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Biogen plans to submit application to FDA for Alzheimer’s drug aducanumab


 


Biogen aims to file with the Food and Drug Administration for regulatory approval of aducanumab, an antibody under investigation for Alzheimer’s disease, in 2020 following largely positive results of a secondary analysis of two failed phase 3 trials, ENGAGE and EMERGE, the company announced Oct. 22.

Biogen’s plans reverse its March 21, 2019, decision with codeveloper Eisai to discontinue work on the drug after a futility analysis of the trials determined aducanumab was unlikely to yield significant benefit. Biogen announced the plan to file a biologic drug application following a new analysis of additional data that became available after the data lock on the futility analysis. But while primary and secondary endpoints were nearly all positive for EMERGE in the secondary analysis of the larger dataset, the same could not be said for the twin trial, EMERGE, which had negative results for most of its endpoints. However, Biogen said that “results from a subset of patients in the phase 3 ENGAGE study who received sufficient exposure to high-dose aducanumab support the findings from EMERGE.”

Both the Alzheimer’s Association and researchers interpreted the announcement with a measured tone, saying it offered a hopeful sign for a field continually stymied in its quest for an effective treatment. More than 100 clinical trials have failed over the last 20 years.

Dr. Rebecca Edelmayer, director of scientific engagement at the Alzheimer's Association

Dr. Rebecca Edelmayer

“This really is very encouraging news,” Rebecca M. Edelmayer, PhD, director of scientific engagement at the Alzheimer’s Association, said in an interview. The secondary combined analyses showed “the largest reductions in clinical and functional decline we have seen. It’s an important moment for the patients with AD and their families, and for researchers all around the world. This deserves to be discussed and considered by the research community, but we really need to dig deep into the data. We expect to see more of them at the Clinical Trials on Alzheimer’s Disease conference,” which is set for early December.

Paul Aisen, MD, a consultant for Biogen and director of the Alzheimer’s Therapeutic Research Institute at the University of Southern California, Los Angeles, was similarly measured.

“There is an enormous amount of data here and they will be very challenging to interpret, especially since both trials were stopped in a futility analysis,” he said in an interview. “We’re now interpreting data that continue to be collected after the initial data lock. But I do believe there is evidence that supports the amyloid hypothesis and the development of aducanumab.”

A deep data dive is in order before the field completely embraces aducanumab’s advancement, agreed Michael Wolfe, PhD, the Mathias P. Mertes Professor of Medicinal Chemistry at the University of Kansas, Lawrence.

Dr. Michael Wolfe, professor of medicinal chemistry, University of Kansas, Lawrence

Dr. Michael Wolfe

“We would have to see exactly how they came up with this new data set and analysis. I have felt for many years now that these companies would try to parse and shuffle the data around until they got a statistically significant result, just to get approval. They would make billions per year but not really make a difference in people’s lives. That being said, if aducanumab truly slows the decline in activities of daily living, keeping people independent longer, that would be a worthwhile clinical result.”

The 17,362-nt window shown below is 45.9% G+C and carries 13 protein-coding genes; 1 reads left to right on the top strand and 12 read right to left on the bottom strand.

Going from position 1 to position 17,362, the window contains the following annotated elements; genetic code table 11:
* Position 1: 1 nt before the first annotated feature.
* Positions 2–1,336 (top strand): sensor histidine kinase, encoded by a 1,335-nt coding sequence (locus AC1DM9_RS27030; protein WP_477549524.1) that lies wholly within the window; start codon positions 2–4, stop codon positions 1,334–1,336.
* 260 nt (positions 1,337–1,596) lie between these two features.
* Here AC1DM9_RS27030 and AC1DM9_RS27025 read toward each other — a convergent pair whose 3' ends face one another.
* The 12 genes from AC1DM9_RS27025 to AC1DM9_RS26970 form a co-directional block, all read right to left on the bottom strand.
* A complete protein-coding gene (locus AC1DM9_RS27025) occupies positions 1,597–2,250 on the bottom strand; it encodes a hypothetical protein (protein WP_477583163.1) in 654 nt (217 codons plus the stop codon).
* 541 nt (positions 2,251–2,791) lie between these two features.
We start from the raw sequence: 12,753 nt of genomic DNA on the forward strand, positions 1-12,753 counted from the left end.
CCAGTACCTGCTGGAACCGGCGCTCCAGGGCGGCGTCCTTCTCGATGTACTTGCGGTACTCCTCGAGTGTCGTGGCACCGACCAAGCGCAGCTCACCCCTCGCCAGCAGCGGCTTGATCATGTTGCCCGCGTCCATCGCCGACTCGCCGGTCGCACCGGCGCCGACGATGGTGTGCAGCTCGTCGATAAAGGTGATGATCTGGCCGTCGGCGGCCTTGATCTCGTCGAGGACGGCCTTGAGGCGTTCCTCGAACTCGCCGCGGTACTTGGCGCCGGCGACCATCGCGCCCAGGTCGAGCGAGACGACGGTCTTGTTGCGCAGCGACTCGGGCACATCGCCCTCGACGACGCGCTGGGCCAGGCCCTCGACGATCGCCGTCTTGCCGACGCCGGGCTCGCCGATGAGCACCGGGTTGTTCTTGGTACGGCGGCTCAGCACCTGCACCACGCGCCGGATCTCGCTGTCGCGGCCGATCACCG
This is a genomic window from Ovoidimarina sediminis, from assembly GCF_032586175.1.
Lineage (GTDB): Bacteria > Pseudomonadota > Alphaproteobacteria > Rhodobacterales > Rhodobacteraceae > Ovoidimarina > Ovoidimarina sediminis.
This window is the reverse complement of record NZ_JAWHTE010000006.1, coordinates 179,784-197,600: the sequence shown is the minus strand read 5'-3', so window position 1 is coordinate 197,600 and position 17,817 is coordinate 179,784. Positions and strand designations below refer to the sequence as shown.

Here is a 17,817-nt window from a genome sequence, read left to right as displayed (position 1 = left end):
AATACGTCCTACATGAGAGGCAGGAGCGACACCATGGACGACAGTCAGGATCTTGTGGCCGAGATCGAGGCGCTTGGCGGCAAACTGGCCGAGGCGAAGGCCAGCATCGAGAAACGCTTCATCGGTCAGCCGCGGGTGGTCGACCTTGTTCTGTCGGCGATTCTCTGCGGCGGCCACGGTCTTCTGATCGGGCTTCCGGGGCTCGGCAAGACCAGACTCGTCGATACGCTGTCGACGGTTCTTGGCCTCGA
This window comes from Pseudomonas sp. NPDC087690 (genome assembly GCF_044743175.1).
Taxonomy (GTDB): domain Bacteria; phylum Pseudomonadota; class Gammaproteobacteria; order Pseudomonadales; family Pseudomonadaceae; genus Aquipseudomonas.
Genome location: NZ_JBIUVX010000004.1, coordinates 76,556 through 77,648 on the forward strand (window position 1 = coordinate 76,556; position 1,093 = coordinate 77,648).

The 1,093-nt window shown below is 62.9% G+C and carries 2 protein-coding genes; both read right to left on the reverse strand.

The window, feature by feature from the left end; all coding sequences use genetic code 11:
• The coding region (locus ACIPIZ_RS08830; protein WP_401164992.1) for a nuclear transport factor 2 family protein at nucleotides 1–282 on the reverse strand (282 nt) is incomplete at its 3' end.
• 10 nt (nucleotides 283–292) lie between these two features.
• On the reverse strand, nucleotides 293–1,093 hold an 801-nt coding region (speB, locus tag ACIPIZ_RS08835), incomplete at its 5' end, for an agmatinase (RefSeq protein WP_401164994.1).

Still to be considered is whether aducanumab could confer enough benefits to be worth monthly, potentially lifelong, infusions of a pricey medication that still won’t stop disease progression.

“Whether the clinical impact will be worth the anticipated cost remains to be seen,” Richard J. Caselli, MD, said in an interview. “This is likely to be a very expensive treatment for a subgroup of individuals with the hope of slowing decline, but – unless there is a huge upside surprise in data yet to be released – it is not going to halt progression and will certainly increase the cost of care dramatically.”

Dr. Richard J. Caselli, professor of neurology at the Mayo Clinic in Scottsdale, Ariz., and associate director and clinical core director of Mayo’s Alzheimer’s Disease Center.

Dr. Richard J. Caselli

Dr. Caselli, clinical core director of the Alzheimer’s Disease Center at the Mayo Clinic in Phoenix, continued: “I imagine if approved, there will be a number of insurance obstacles to overcome regarding who qualifies, for how long, etc. Scientifically, this certainly supports the long-held view that beta amyloid is important in the pathophysiology of Alzheimer’s disease. But, again, unless the impact is unexpectedly huge, I don’t think this quiets those who feel there is more to the story than only a gain of beta amyloid toxicity, though this does support the idea that it plays a role, which should not surprise anyone.”

Dr. Edelmayer said the Alzheimer’s Association has raised the issue of access and cost with Biogen.

“We have had many discussions about their capacity to roll this out,” if aducanumab is approved, she said. “Those who were in the studies will be the first recipients. But Biogen is making plans to move this into the general population if approved, to all patients who meet the diagnostic criteria.”

“There is precedent out there when it comes to doing infusion medicines, and those centers are part of the planning process. In terms of pricing, this is a problem we would be happy to see, because it would mean that we have a treatment. But we’ll cross that bridge when we come to it.”

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